Publications by authors named "Jason E Cohn"

72 Publications

Special Considerations in Face Transplantation: A Systematic Review.

J Craniofac Surg 2022 Jun 27. Epub 2022 Jun 27.

Division of Neuroplastic and Reconstructive Surgery, Departments of Plastic Surgery and Neurosurgery, Johns Hopkins University School of Medicine, Baltimore, MD.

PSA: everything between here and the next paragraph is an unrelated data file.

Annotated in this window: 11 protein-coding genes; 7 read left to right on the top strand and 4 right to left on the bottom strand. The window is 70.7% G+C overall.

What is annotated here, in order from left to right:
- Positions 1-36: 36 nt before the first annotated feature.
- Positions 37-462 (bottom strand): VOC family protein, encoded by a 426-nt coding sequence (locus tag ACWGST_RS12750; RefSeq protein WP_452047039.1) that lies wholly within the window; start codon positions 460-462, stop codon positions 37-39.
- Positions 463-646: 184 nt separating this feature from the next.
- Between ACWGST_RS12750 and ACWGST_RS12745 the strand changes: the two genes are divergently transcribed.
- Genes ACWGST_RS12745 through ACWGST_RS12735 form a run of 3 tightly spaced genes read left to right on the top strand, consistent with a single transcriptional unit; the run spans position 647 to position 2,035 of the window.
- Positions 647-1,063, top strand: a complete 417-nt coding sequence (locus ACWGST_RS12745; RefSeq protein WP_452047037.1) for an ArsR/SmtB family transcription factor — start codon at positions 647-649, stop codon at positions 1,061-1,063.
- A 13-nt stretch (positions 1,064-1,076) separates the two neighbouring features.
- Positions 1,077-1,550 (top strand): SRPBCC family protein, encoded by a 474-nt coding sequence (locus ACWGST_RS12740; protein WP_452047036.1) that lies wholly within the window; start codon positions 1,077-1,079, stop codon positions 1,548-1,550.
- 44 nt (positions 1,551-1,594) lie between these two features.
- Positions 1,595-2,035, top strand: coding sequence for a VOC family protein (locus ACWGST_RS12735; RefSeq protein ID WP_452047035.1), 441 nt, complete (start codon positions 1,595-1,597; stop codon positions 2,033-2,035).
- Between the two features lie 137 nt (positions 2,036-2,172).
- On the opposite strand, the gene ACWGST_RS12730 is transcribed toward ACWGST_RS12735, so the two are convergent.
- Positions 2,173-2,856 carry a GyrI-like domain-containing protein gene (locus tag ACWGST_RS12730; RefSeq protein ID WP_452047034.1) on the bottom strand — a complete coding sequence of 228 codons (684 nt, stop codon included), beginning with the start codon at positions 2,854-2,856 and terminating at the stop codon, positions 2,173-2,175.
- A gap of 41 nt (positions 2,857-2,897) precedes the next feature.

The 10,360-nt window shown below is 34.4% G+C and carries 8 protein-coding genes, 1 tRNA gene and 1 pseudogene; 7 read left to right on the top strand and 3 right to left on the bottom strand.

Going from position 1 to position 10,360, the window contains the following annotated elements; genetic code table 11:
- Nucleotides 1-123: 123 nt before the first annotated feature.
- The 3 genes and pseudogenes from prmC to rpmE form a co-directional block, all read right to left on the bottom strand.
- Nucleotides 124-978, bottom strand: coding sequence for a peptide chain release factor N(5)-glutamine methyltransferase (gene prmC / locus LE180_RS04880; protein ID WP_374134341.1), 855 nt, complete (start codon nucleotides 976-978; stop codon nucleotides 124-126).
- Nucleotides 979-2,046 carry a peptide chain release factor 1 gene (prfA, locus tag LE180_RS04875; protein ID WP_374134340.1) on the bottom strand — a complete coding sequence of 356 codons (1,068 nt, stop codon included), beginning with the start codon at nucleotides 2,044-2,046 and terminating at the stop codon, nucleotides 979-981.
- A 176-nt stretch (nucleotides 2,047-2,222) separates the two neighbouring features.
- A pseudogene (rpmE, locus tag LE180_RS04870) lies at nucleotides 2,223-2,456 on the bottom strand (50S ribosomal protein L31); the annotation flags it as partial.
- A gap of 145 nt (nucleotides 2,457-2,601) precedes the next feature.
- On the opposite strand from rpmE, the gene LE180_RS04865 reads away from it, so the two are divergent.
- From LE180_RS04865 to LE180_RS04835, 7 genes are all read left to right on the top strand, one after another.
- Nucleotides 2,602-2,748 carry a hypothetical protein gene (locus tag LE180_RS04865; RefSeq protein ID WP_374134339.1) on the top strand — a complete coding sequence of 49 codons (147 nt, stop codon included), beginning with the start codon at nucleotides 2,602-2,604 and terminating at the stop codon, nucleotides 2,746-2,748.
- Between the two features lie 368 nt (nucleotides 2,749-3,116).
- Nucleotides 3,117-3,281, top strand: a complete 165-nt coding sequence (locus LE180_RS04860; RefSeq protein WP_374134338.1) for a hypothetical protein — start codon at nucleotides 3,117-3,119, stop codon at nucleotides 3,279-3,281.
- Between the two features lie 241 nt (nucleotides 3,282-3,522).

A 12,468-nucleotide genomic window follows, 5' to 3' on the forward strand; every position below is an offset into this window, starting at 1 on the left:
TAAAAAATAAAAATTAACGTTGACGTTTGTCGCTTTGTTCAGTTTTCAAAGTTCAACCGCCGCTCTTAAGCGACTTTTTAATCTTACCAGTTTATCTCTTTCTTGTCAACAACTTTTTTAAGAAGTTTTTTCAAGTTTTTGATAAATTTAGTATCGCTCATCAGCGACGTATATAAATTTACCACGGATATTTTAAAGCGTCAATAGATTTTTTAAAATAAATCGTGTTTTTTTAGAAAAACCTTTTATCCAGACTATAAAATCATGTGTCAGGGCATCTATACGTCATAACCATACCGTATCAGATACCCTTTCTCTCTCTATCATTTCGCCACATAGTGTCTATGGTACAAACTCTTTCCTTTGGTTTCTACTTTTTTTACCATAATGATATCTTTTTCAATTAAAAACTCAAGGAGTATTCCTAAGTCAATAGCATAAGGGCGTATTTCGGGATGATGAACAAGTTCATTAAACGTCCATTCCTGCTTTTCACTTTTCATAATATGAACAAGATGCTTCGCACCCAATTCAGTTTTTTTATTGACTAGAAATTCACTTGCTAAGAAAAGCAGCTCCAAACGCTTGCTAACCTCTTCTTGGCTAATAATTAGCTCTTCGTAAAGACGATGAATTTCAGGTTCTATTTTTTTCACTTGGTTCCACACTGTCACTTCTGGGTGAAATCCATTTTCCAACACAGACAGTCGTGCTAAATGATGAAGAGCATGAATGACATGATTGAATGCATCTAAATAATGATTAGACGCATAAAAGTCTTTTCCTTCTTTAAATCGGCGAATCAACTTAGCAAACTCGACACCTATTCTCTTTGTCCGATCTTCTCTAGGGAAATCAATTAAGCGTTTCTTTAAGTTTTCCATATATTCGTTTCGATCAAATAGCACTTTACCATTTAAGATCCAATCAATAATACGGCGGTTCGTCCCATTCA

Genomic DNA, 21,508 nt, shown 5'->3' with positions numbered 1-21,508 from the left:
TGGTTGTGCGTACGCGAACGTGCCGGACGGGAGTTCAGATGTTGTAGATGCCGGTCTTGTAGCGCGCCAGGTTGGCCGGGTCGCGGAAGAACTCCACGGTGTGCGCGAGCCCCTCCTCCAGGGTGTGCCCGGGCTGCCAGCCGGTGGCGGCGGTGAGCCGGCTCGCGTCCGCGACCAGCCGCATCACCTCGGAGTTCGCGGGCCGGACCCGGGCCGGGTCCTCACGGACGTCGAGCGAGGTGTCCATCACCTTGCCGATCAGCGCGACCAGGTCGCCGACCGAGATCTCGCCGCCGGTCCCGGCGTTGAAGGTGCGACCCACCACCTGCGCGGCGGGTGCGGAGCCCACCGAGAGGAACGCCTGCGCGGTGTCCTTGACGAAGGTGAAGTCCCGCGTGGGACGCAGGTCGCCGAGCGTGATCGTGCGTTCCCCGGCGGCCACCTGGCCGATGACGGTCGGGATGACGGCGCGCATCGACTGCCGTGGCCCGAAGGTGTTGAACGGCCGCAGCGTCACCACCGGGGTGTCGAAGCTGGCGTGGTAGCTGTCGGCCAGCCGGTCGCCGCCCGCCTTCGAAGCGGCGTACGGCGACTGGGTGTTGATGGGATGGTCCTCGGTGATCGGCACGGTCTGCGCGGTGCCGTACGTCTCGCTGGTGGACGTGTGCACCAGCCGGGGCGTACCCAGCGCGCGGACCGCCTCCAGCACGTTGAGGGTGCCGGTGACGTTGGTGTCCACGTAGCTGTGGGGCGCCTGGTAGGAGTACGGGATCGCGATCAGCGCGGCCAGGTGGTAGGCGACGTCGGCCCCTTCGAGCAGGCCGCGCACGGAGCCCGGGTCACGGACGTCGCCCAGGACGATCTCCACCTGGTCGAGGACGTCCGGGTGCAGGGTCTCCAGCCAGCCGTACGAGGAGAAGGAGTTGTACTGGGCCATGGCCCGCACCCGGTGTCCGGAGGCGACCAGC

Abstract: Vascularized composite allotransplantation of the face is an exceedingly complex procedure, requiring extensive planning and surgical precision in order to successfully manage patients with facial disfigurements. This review aims to present an overview of the salient anatomic considerations in facial transplantation, as well as give attention to unique patient populations and special considerations.A literature review was performed in search of articles pertaining to considerations in facial transplantation using the databases PubMed, Web of Science, and Cochrane. Articles selected for further review included full-text articles with an emphasis on specific anatomic defects and how they were addressed in the transplant process, as well as management of special patient populations undergoing facial transplantation. In total, 19 articles were deemed appropriate for inclusion.The use of computer-assisted technologies for the planning portion of the procedure, as well as intraoperative efficiency, has yielded favorable results and can be considered as part of the operative plan. The ultimate outcome is dependent upon the synchronization of subunits of the allograft and the desired functional outcomes, including osseous, ocular, oral, and otologic considerations. Management of specific pathology and subgroups of patients are critical aspects. Although pediatric face transplantation has not yet been performed, it is a likely a future step in the evolution of this procedure.When performing a face transplantation, many components must be considered pre-, intra-, and post-operatively. This systematic review presents specific anatomic considerations, as well as information about special patient populations within this crosssection of multidisciplinary microsurgery, psychiatry, and transplant immunology.